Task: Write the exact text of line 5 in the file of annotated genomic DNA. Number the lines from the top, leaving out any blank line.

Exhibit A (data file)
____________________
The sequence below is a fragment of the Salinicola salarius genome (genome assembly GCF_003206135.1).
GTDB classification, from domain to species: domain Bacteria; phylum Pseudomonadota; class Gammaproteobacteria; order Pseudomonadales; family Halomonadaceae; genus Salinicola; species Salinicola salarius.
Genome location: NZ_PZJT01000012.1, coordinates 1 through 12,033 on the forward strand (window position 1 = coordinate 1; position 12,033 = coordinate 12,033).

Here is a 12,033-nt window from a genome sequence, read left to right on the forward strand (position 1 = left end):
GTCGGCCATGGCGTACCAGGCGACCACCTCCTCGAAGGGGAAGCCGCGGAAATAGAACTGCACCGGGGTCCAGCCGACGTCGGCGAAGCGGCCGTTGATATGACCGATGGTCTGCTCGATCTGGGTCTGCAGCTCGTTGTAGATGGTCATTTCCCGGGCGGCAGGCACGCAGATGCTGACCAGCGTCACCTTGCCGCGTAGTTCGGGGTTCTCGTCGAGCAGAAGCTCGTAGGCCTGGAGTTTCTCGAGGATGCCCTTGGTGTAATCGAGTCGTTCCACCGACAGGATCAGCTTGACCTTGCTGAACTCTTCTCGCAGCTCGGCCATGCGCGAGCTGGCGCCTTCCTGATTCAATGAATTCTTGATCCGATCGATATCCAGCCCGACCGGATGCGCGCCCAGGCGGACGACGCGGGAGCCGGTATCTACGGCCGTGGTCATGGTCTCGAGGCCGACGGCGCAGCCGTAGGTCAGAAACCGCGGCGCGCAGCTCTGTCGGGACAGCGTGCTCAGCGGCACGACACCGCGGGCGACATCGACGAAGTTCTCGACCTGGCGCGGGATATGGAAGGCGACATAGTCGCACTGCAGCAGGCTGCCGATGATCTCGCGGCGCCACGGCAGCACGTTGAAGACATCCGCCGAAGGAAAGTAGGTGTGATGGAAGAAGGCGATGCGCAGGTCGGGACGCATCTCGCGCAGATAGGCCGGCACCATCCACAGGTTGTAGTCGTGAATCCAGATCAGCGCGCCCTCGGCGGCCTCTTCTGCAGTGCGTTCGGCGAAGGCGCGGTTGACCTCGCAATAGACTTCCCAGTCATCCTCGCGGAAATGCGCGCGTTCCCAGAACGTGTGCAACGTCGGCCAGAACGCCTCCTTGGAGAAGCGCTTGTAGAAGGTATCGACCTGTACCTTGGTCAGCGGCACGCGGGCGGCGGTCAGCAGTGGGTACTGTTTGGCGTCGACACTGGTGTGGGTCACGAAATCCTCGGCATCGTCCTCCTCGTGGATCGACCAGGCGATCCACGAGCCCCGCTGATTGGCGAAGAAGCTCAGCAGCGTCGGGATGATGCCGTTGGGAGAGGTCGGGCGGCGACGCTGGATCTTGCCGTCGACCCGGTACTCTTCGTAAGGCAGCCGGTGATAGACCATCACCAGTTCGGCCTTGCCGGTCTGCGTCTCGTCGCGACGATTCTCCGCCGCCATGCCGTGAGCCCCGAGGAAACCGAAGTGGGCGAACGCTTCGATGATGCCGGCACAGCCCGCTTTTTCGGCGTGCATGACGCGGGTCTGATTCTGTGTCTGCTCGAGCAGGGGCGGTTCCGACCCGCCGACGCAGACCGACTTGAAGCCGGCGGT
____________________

GTCGGCCATGGCGTACCAGGCGACCACCTCCTCGAAGGGGAAGCCGCGGAAATAGAACTGCACCGGGGTCCAGCCGACGTCGGCGAAGCGGCCGTTGATATGACCGATGGTCTGCTCGATCTGGGTCTGCAGCTCGTTGTAGATGGTCATTTCCCGGGCGGCAGGCACGCAGATGCTGACCAGCGTCACCTTGCCGCGTAGTTCGGGGTTCTCGTCGAGCAGAAGCTCGTAGGCCTGGAGTTTCTCGAGGATGCCCTTGGTGTAATCGAGTCGTTCCACCGACAGGATCAGCTTGACCTTGCTGAACTCTTCTCGCAGCTCGGCCATGCGCGAGCTGGCGCCTTCCTGATTCAATGAATTCTTGATCCGATCGATATCCAGCCCGACCGGATGCGCGCCCAGGCGGACGACGCGGGAGCCGGTATCTACGGCCGTGGTCATGGTCTCGAGGCCGACGGCGCAGCCGTAGGTCAGAAACCGCGGCGCGCAGCTCTGTCGGGACAGCGTGCTCAGCGGCACGACACCGCGGGCGACATCGACGAAGTTCTCGACCTGGCGCGGGATATGGAAGGCGACATAGTCGCACTGCAGCAGGCTGCCGATGATCTCGCGGCGCCACGGCAGCACGTTGAAGACATCCGCCGAAGGAAAGTAGGTGTGATGGAAGAAGGCGATGCGCAGGTCGGGACGCATCTCGCGCAGATAGGCCGGCACCATCCACAGGTTGTAGTCGTGAATCCAGATCAGCGCGCCCTCGGCGGCCTCTTCTGCAGTGCGTTCGGCGAAGGCGCGGTTGACCTCGCAATAGACTTCCCAGTCATCCTCGCGGAAATGCGCGCGTTCCCAGAACGTGTGCAACGTCGGCCAGAACGCCTCCTTGGAGAAGCGCTTGTAGAAGGTATCGACCTGTACCTTGGTCAGCGGCACGCGGGCGGCGGTCAGCAGTGGGTACTGTTTGGCGTCGACACTGGTGTGGGTCACGAAATCCTCGGCATCGTCCTCCTCGTGGATCGACCAGGCGATCCACGAGCCCCGCTGATTGGCGAAGAAGCTCAGCAGCGTCGGGATGATGCCGTTGGGAGAGGTCGGGCGGCGACGCTGGATCTTGCCGTCGACCCGGTACTCTTCGTAAGGCAGCCGGTGATAGACCATCACCAGTTCGGCCTTGCCGGTCTGCGTCTCGTCGCGACGATTCTCCGCCGCCATGCCGTGAGCCCCGAGGAAACCGAAGTGGGCGAACGCTTCGATGATGCCGGCACAGCCCGCTTTTTCGGCGTGCATGACGCGGGTCTGATTCTGTGTCTGCTCGAGCAGGGGCGGTTCCGACCCGCCGACGCAGACCGACTTGAAGCCGGCGGT